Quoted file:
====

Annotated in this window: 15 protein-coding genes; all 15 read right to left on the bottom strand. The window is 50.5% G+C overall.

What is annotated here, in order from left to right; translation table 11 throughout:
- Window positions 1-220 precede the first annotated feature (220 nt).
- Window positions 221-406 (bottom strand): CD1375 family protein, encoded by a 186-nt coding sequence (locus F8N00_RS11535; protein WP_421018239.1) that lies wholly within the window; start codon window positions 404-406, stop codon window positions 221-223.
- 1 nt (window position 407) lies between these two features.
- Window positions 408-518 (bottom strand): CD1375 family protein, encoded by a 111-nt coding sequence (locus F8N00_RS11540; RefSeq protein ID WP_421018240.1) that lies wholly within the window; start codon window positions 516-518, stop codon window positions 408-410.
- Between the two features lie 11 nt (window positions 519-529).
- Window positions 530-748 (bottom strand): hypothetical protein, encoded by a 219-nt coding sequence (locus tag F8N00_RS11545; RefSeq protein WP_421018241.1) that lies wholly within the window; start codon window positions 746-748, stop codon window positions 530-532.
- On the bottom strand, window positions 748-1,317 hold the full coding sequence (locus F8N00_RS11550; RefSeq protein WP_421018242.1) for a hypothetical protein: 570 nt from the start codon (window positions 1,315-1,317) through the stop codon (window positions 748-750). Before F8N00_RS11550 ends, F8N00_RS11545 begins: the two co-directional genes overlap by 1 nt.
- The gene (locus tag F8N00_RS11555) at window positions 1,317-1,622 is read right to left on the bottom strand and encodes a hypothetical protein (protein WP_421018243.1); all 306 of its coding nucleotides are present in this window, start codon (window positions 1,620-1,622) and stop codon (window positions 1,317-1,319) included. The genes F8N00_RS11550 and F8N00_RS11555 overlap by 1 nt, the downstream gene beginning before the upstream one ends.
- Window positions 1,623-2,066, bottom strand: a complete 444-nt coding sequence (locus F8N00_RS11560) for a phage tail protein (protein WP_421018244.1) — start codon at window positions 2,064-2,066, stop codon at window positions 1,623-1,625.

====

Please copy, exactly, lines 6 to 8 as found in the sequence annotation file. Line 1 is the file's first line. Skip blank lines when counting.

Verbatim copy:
- Window positions 408-518 (bottom strand): CD1375 family protein, encoded by a 111-nt coding sequence (locus F8N00_RS11540; RefSeq protein ID WP_421018240.1) that lies wholly within the window; start codon window positions 516-518, stop codon window positions 408-410.
- Between the two features lie 11 nt (window positions 519-529).
- Window positions 530-748 (bottom strand): hypothetical protein, encoded by a 219-nt coding sequence (locus tag F8N00_RS11545; RefSeq protein WP_421018241.1) that lies wholly within the window; start codon window positions 746-748, stop codon window positions 530-532.